When Senator Warren B. Rudman recently passed, I was struck by the concluding section of his New York Times obituary, which contained an anecdote that attested to his stubbornness:
Mr. Rudman feuded with his alma mater long after he had left its campus. In 1952, Syracuse University withheld his bachelor’s diploma because he had refused to pay an $18 fee for the yearbook, saying he had not been told of the charge in advance. After he was elected to the Senate, Syracuse offered him the degree or, if he preferred, an honorary degree. It eventually mailed him the diploma, but he never opened the package, and he later blocked an earmark of several million dollars for the university.
This story got me thinking about narratives in which tiny, even accidental slights can have life-altering repercussions down the line. A classic example from recent popular culture is probably Seasons Two of The Wire, in which a seemingly innocuous rivalry over stained-glass windows leads to a hard-working family’s total destruction. Yet I much prefer a tale from the realm of the real—the backstory on the whole Black Sox scandal as recounted by Shoeless Joe Jackson in this 1949 interview. According to Jackson, his lifetime banishment from the game was due solely to bad blood that existed between Chicago White Sox owner Charles Comiskey and American League president Ban Johnson—bad blood that stemmed from a truly petty dispute:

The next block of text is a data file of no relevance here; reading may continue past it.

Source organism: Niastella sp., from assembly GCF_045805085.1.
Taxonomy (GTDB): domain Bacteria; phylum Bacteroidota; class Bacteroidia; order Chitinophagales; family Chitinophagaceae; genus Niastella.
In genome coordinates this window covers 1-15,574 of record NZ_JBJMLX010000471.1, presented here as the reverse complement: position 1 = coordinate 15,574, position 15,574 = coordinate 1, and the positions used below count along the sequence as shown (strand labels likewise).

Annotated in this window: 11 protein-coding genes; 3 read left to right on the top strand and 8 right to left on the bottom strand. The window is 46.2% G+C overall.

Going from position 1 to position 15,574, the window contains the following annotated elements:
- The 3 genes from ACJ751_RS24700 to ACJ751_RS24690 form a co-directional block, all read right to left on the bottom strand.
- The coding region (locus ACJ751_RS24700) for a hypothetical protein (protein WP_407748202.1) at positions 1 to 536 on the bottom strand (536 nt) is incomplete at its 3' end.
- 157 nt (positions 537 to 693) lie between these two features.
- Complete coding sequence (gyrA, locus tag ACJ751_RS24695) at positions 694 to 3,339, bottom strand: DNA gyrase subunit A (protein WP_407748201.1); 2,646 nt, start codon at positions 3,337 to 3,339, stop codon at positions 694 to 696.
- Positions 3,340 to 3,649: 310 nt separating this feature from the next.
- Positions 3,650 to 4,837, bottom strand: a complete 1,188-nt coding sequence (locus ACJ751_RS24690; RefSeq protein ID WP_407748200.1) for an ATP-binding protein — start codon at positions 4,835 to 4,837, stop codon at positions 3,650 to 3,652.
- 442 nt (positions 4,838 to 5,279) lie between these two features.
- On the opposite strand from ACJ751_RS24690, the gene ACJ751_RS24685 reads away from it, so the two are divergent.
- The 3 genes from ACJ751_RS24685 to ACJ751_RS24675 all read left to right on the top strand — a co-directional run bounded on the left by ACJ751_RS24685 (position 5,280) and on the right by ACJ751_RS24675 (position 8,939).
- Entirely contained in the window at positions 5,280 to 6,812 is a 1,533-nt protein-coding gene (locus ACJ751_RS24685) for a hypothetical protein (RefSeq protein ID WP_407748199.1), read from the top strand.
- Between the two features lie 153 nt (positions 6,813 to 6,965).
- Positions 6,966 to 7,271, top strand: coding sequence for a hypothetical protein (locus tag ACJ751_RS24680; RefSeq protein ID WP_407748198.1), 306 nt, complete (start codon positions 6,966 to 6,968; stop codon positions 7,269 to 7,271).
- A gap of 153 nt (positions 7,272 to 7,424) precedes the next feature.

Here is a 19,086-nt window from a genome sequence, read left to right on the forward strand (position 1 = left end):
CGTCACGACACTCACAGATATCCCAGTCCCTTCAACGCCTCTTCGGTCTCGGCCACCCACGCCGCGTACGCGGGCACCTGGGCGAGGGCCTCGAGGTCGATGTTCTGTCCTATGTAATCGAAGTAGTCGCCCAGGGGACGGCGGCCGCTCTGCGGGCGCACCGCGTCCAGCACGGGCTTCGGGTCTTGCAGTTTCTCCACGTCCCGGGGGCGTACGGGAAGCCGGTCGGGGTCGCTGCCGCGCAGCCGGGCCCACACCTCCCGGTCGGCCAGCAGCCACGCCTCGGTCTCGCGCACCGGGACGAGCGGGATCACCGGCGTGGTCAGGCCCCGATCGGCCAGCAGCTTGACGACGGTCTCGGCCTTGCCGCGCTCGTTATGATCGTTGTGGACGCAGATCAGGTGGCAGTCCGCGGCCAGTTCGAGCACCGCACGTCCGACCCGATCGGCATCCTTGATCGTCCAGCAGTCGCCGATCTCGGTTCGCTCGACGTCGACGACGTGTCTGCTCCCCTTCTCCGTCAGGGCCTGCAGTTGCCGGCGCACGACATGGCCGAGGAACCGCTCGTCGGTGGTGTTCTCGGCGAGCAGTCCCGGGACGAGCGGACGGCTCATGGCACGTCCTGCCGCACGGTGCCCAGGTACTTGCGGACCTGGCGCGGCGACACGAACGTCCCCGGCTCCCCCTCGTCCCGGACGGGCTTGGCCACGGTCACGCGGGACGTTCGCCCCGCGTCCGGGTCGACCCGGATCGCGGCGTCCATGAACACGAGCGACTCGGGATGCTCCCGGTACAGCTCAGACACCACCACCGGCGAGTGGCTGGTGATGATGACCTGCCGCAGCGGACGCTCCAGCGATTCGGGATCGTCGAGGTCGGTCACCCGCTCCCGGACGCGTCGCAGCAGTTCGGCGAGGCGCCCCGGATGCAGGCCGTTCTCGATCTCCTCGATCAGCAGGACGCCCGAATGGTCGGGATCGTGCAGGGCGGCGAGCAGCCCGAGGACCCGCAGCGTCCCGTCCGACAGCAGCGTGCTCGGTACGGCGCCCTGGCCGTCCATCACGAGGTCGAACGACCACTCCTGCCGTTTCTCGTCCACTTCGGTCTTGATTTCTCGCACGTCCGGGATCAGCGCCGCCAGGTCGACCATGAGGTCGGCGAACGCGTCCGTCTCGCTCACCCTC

I’ll tell you the story behind the whole thing. The trouble was in the front office. Ban Johnson, the president of the American League, had sworn he’d get even with Mr. Comiskey a few years before, and that was how he did it. It was all over some fish Mr. Comiskey had sent to Mr. Johnson from his Wisconsin hunting lodge back about 1917. Mr. Comiskey had caught two big trout and they were such beauties he sent them to Mr. Johnson. He packed the fish in ice and expressed them, but by the time they got to Chicago the ice had melted and the fish had spoiled. They smelled awful and Mr. Johnson always thought Mr. Comiskey had deliberately pulled a joke on him. He never would believe it any other way.
That fish incident was the cause of it all. When Mr. Johnson got a chance to get even with Mr. Comiskey, he did it. He was the man who ruled us ineligible. He was the man who caused the thing to go into the courts. He did everything he could against Mr. Comiskey.
There has to be some competitive advantage of being prone to grudges—they can be such a powerful motivator, perhaps even more so than the desire for creature comforts. But when a grudge is finally won after many years, even a lifetime of struggle, how often are the psychological rewards worth the accumulated bile?